The EU has raised its opening demand for Britain’s Brexit bill to an upfront gross payment of up to €100bn, according to Financial Times analysis of new stricter demands driven by France and Germany.
Following direct requests from several member states, EU negotiators have revised their initial calculations to maximise the liabilities Britain is asked to cover, including post-Brexit farm payments and EU administration fees in 2019 and 2020.
Although over coming decades Britain’s net bill would be lower than the €100bn upfront settlement, the more stringent approach to Britain’s outstanding obligations significantly increases the estimated €60bn charge mentioned by Jean-Claude Juncker, the European Commission president.
It also reflects the steadily hardening position of many EU member states, which have abandoned early reservations about the bill’s political risks to pile on demands that will help to plug a Brexit-related hole in the bloc’s common budget.
Paris and Warsaw have pushed for the inclusion of post-Brexit annual farm payments, while Berlin is against granting Britain a share of EU assets.
Estimates of Britain’s Brexit bill are highly variable because they include assumptions on Britain’s exit date, its proper share of contributions, UK receipts such as its budget rebate or EU investment spending, and the type of liabilities it is expected to honour. European diplomats consider this flexibility as helpful in reaching a deal.
The hefty bill represents one of the biggest early obstacles to a smooth Brexit. To the alarm of the EU side, Theresa May bluntly rejected the notion of an exit bill at a recent dinner with Mr Juncker, saying any financial terms would be tied to securing a trade deal by 2019. On Tuesday, she promised to be a “bloody difficult woman” in talks.
Michel Barnier, the EU’s chief negotiator, has said no figure will be set until the end of the Brexit process and payments could be staggered. But he wants Britain to agree a methodology before trade talks can begin, including a definition of EU liabilities the UK would be expected to share. He will unveil a draft negotiating mandate — including the Brexit bill assumptions — on Wednesday.
Bruegel think-tank estimates of the upfront payment Britain would need to make
As well as adding €10bn-€15bn of mainly farm- related payments, the commission’s tougher approach denies London a share of assets such as buildings. Significantly, it requires upfront payment for contingent guarantees and loans to countries such as Ukraine and Portugal, with Britain being reimbursed as the loans are repaid.
According to FT calculations, this brings the upfront gross settlement demand to approximately €91bn-€113bn, depending on how Britain’s share is calculated. Over a period of a decade or more, this would be reduced in net terms to roughly €55bn-€75bn as Britain received its share of EU spending and repaid EU loans.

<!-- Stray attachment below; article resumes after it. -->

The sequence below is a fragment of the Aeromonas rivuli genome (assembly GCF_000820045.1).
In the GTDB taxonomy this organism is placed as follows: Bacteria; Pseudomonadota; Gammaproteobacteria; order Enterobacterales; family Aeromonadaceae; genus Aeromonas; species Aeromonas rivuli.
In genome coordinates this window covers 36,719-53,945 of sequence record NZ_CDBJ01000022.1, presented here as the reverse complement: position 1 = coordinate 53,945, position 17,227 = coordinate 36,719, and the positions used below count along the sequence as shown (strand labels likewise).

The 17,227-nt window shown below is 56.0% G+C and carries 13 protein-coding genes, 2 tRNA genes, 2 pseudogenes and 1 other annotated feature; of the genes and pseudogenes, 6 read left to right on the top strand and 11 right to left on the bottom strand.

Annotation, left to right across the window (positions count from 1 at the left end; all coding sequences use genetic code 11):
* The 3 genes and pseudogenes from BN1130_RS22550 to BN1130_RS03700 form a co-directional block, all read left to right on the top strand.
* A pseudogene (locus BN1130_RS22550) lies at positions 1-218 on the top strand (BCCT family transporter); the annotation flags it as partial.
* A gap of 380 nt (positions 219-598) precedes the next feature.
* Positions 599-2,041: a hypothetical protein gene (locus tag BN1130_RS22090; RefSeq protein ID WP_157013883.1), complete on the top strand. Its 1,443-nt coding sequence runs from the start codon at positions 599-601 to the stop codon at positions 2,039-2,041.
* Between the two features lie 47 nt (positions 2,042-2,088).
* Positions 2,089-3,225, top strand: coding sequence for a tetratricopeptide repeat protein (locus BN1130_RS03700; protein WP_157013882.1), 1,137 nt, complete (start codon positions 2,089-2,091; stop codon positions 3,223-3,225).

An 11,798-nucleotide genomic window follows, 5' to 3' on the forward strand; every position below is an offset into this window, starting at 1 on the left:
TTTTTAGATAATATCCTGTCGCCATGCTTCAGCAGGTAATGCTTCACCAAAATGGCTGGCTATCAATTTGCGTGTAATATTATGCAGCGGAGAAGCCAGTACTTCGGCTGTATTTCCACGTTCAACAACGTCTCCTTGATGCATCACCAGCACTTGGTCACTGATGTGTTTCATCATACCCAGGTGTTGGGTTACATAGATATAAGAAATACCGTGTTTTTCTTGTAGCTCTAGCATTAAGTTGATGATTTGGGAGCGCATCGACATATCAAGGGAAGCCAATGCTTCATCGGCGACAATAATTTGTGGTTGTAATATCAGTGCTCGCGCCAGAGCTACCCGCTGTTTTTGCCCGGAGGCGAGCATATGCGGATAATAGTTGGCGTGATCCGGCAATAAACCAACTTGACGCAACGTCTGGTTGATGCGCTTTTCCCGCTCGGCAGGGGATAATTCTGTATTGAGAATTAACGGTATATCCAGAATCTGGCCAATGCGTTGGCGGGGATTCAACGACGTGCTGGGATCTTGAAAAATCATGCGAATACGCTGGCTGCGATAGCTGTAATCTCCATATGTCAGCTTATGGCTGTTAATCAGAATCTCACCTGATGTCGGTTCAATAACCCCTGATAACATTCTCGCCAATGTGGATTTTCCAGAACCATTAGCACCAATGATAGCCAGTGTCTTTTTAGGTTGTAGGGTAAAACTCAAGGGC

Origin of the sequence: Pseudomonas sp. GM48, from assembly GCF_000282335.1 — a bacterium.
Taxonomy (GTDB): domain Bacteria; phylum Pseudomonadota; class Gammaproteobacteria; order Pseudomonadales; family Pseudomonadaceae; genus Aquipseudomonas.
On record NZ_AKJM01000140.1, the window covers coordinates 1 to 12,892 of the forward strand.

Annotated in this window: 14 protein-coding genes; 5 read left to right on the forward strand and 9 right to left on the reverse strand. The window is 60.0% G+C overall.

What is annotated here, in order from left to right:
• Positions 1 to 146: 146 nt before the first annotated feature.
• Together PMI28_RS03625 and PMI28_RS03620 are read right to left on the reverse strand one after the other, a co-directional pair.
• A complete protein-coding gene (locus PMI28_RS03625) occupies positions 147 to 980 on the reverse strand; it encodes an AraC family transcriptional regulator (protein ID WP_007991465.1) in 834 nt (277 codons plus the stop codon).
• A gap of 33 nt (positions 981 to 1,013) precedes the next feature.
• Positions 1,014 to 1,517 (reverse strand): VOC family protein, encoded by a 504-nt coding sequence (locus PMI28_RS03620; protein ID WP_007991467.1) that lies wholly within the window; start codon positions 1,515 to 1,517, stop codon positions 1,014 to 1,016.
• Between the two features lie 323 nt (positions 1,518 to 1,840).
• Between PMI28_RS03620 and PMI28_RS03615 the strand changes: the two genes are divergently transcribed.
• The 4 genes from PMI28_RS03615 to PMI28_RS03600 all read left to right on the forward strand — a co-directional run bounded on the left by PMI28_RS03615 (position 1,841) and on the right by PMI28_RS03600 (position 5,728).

Using similar assumptions, the Bruegel think-tank estimates that Britain would make an upfront payment of €82bn-€109bn, which would net out to €42bn-€65bn over the long term. Compared with the FT and some commission officials, Bruegel uses a higher estimate of expected EU spending in the UK and a lower estimate of net pension liabilities.
Zvolt Darvas, a senior fellow at Bruegel, said the EU’s latest approach clearly represented “the most extensive possible liabilities for the net bill”.
“It requires the UK to make a large upfront payment that is even bigger than the long- term net bill,” he added.
The commission has never published its preferred methodology. But in early discussions with member states it took a more conservative view of UK liabilities. The FT previously calculated the figure to be €40bn-€60bn in net terms — a number that corresponds to Mr Barnier’s informal estimates shared with member states.
This gave Britain a share of EU assets such as buildings, and included only what it sees as legally binding commitments to investment programmes — such as infrastructure projects in eastern Europe — running over multiple years.
However, during recent private deliberations, France and Poland insisted that EU liabilities worth €183bn, covering annual farm subsidies and administrative costs, should also be added to the tally.
Diplomats say this is reflected in the EU’s negotiating guidelines, which refer to “a single financial settlement including issues resulting from the MFF [the EU’s long-term budget]”. Greece asked that the UK also honour political commitments it made to fund refugee programmes in Turkey.
At the request of France, Germany and several other member states, the commission also abandoned its initial plans to offer the UK a share of assets, worth between €3bn and €9bn, depending on the definition used.
On the issue of contingent liabilities, Mr Barnier’s negotiating mandate is expected to require upfront payment to cover loans or guarantees, which will be “returned in accordance with the maturity of the underlying loans”.
The European Investment Bank is excluded from the FT calculations. However, the EU is insisting Britain would have a claim only on its paid-in capital, rather than a share of the bank’s €63.5bn in own funds that Britain will demand.
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